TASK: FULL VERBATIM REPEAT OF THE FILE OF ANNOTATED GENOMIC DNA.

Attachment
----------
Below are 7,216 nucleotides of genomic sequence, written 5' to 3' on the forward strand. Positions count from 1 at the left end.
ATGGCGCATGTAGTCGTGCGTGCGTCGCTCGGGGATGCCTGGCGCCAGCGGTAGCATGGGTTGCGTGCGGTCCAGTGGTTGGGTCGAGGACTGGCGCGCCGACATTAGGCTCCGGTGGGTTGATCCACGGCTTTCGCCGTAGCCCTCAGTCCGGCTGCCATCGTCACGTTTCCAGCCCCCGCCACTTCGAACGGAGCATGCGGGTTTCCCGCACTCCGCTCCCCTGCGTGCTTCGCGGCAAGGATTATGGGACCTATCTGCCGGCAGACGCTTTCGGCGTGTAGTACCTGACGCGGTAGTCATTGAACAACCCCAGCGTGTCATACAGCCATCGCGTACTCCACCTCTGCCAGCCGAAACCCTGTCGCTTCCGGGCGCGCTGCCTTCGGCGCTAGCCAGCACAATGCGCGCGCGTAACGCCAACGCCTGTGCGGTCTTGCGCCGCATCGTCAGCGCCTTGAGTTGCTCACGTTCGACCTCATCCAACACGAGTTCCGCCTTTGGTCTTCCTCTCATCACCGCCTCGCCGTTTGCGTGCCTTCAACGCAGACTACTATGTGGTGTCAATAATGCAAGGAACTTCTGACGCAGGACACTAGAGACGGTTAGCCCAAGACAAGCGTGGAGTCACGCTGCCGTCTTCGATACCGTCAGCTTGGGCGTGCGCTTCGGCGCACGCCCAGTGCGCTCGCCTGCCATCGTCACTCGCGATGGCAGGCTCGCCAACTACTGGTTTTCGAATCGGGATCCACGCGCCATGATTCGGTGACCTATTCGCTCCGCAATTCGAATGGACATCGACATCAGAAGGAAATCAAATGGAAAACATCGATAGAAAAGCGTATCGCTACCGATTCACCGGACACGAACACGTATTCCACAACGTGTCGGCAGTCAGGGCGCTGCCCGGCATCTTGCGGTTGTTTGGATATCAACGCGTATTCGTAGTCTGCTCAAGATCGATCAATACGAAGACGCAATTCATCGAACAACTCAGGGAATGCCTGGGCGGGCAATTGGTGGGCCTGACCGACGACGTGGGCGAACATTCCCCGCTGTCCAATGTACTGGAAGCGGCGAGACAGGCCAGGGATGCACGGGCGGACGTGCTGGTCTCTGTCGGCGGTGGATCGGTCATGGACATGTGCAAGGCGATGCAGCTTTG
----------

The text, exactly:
Below are 7,216 nucleotides of genomic sequence, written 5' to 3' on the forward strand. Positions count from 1 at the left end.
ATGGCGCATGTAGTCGTGCGTGCGTCGCTCGGGGATGCCTGGCGCCAGCGGTAGCATGGGTTGCGTGCGGTCCAGTGGTTGGGTCGAGGACTGGCGCGCCGACATTAGGCTCCGGTGGGTTGATCCACGGCTTTCGCCGTAGCCCTCAGTCCGGCTGCCATCGTCACGTTTCCAGCCCCCGCCACTTCGAACGGAGCATGCGGGTTTCCCGCACTCCGCTCCCCTGCGTGCTTCGCGGCAAGGATTATGGGACCTATCTGCCGGCAGACGCTTTCGGCGTGTAGTACCTGACGCGGTAGTCATTGAACAACCCCAGCGTGTCATACAGCCATCGCGTACTCCACCTCTGCCAGCCGAAACCCTGTCGCTTCCGGGCGCGCTGCCTTCGGCGCTAGCCAGCACAATGCGCGCGCGTAACGCCAACGCCTGTGCGGTCTTGCGCCGCATCGTCAGCGCCTTGAGTTGCTCACGTTCGACCTCATCCAACACGAGTTCCGCCTTTGGTCTTCCTCTCATCACCGCCTCGCCGTTTGCGTGCCTTCAACGCAGACTACTATGTGGTGTCAATAATGCAAGGAACTTCTGACGCAGGACACTAGAGACGGTTAGCCCAAGACAAGCGTGGAGTCACGCTGCCGTCTTCGATACCGTCAGCTTGGGCGTGCGCTTCGGCGCACGCCCAGTGCGCTCGCCTGCCATCGTCACTCGCGATGGCAGGCTCGCCAACTACTGGTTTTCGAATCGGGATCCACGCGCCATGATTCGGTGACCTATTCGCTCCGCAATTCGAATGGACATCGACATCAGAAGGAAATCAAATGGAAAACATCGATAGAAAAGCGTATCGCTACCGATTCACCGGACACGAACACGTATTCCACAACGTGTCGGCAGTCAGGGCGCTGCCCGGCATCTTGCGGTTGTTTGGATATCAACGCGTATTCGTAGTCTGCTCAAGATCGATCAATACGAAGACGCAATTCATCGAACAACTCAGGGAATGCCTGGGCGGGCAATTGGTGGGCCTGACCGACGACGTGGGCGAACATTCCCCGCTGTCCAATGTACTGGAAGCGGCGAGACAGGCCAGGGATGCACGGGCGGACGTGCTGGTCTCTGTCGGCGGTGGATCGGTCATGGACATGTGCAAGGCGATGCAGCTTTG